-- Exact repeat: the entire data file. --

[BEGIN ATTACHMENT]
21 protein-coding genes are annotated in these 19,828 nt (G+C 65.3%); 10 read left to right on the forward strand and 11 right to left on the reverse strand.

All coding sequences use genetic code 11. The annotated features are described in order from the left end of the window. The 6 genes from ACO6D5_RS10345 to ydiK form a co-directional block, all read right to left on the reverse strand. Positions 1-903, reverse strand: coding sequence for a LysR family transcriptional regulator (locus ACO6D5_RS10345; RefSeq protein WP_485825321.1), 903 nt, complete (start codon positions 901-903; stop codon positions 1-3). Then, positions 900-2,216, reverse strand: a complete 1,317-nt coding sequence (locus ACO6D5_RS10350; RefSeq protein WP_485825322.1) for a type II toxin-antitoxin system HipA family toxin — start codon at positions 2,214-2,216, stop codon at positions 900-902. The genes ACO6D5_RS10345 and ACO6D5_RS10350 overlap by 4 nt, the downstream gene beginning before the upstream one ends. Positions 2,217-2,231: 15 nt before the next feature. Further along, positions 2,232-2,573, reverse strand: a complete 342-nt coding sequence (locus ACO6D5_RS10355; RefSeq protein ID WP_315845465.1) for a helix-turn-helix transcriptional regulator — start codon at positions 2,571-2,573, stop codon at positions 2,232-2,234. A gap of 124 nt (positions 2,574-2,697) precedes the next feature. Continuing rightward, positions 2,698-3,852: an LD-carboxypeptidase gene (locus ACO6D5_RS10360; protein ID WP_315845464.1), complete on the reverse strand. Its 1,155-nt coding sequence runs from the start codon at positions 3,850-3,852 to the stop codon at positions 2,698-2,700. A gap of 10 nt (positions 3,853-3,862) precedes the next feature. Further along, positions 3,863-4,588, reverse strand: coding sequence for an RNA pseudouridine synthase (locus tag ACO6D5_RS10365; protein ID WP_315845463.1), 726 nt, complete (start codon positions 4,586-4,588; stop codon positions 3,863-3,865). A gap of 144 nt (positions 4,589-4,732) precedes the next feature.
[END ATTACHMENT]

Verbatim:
21 protein-coding genes are annotated in these 19,828 nt (G+C 65.3%); 10 read left to right on the forward strand and 11 right to left on the reverse strand.

All coding sequences use genetic code 11. The annotated features are described in order from the left end of the window. The 6 genes from ACO6D5_RS10345 to ydiK form a co-directional block, all read right to left on the reverse strand. Positions 1-903, reverse strand: coding sequence for a LysR family transcriptional regulator (locus ACO6D5_RS10345; RefSeq protein WP_485825321.1), 903 nt, complete (start codon positions 901-903; stop codon positions 1-3). Then, positions 900-2,216, reverse strand: a complete 1,317-nt coding sequence (locus ACO6D5_RS10350; RefSeq protein WP_485825322.1) for a type II toxin-antitoxin system HipA family toxin — start codon at positions 2,214-2,216, stop codon at positions 900-902. The genes ACO6D5_RS10345 and ACO6D5_RS10350 overlap by 4 nt, the downstream gene beginning before the upstream one ends. Positions 2,217-2,231: 15 nt before the next feature. Further along, positions 2,232-2,573, reverse strand: a complete 342-nt coding sequence (locus ACO6D5_RS10355; RefSeq protein ID WP_315845465.1) for a helix-turn-helix transcriptional regulator — start codon at positions 2,571-2,573, stop codon at positions 2,232-2,234. A gap of 124 nt (positions 2,574-2,697) precedes the next feature. Continuing rightward, positions 2,698-3,852: an LD-carboxypeptidase gene (locus ACO6D5_RS10360; protein ID WP_315845464.1), complete on the reverse strand. Its 1,155-nt coding sequence runs from the start codon at positions 3,850-3,852 to the stop codon at positions 2,698-2,700. A gap of 10 nt (positions 3,853-3,862) precedes the next feature. Further along, positions 3,863-4,588, reverse strand: coding sequence for an RNA pseudouridine synthase (locus tag ACO6D5_RS10365; protein ID WP_315845463.1), 726 nt, complete (start codon positions 4,586-4,588; stop codon positions 3,863-3,865). A gap of 144 nt (positions 4,589-4,732) precedes the next feature.